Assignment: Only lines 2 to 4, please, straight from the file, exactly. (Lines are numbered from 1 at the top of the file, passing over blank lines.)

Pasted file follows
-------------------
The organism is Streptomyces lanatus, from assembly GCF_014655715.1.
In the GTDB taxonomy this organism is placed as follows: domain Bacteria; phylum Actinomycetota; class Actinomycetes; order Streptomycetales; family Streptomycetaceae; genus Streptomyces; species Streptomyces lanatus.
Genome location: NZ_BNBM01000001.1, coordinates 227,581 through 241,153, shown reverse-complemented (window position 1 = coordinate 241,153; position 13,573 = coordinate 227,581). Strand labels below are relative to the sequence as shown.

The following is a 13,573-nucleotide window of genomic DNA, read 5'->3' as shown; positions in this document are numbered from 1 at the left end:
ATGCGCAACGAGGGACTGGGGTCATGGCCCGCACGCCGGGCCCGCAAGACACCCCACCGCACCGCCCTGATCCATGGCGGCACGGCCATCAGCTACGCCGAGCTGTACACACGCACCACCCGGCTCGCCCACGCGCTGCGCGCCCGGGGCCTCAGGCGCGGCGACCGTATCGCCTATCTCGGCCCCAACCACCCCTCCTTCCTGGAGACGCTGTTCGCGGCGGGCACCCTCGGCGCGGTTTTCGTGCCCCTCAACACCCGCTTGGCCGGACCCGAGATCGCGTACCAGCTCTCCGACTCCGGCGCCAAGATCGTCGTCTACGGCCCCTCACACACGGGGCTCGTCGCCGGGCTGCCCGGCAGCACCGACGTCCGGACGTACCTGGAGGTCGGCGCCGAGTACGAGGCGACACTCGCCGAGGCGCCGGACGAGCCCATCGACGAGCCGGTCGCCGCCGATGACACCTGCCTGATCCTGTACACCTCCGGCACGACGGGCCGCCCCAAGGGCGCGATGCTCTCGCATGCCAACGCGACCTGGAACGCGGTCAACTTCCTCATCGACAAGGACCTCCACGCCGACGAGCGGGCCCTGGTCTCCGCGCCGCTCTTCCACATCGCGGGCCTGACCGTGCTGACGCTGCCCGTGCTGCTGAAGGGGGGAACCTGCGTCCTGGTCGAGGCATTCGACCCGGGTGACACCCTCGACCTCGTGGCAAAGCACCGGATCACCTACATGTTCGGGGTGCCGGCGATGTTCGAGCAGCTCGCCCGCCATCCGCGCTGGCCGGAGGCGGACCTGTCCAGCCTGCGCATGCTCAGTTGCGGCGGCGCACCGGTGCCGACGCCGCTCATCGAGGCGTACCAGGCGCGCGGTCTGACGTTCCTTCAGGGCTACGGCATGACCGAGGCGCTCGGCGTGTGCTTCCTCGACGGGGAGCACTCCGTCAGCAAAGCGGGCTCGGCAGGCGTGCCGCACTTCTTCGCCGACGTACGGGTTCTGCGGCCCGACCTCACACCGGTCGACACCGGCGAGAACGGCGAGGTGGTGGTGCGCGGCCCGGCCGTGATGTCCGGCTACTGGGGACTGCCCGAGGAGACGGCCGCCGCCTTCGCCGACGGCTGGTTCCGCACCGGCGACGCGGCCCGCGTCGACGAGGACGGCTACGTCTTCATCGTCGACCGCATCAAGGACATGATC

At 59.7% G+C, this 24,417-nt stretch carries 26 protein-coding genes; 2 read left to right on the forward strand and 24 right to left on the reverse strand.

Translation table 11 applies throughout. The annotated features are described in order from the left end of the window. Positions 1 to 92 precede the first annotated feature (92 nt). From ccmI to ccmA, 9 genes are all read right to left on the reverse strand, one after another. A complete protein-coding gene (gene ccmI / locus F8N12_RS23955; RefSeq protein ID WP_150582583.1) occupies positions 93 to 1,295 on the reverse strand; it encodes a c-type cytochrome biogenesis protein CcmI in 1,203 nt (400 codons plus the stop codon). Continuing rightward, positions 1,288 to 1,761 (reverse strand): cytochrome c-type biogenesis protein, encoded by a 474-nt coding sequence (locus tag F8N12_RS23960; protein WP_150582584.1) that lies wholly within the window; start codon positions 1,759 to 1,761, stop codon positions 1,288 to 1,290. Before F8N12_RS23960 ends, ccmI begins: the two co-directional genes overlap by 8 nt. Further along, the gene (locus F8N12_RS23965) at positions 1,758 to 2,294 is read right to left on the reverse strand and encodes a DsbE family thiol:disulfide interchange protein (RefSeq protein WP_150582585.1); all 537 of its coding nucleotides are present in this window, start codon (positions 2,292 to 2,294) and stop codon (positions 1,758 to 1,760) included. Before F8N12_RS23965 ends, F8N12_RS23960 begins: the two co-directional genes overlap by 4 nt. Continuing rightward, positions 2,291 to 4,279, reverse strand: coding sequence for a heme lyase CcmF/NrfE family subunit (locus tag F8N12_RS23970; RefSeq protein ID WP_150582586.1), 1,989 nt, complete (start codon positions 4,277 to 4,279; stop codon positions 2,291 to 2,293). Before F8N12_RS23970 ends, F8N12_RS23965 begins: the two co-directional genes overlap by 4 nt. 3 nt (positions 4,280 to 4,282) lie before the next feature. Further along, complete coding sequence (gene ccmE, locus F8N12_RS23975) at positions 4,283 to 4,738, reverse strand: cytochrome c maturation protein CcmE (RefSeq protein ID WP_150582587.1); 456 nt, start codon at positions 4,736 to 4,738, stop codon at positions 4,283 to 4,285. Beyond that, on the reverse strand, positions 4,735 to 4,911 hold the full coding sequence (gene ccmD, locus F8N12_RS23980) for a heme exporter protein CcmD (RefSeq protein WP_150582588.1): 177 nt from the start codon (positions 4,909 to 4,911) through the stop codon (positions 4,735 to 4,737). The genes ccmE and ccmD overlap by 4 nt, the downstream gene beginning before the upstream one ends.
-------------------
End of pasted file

In the GTDB taxonomy this organism is placed as follows: domain Bacteria; phylum Actinomycetota; class Actinomycetes; order Streptomycetales; family Streptomycetaceae; genus Streptomyces; species Streptomyces lanatus.
Genome location: NZ_BNBM01000001.1, coordinates 227,581 through 241,153, shown reverse-complemented (window position 1 = coordinate 241,153; position 13,573 = coordinate 227,581). Strand labels below are relative to the sequence as shown.

The following is a 13,573-nucleotide window of genomic DNA, read 5'->3' as shown; positions in this document are numbered from 1 at the left end: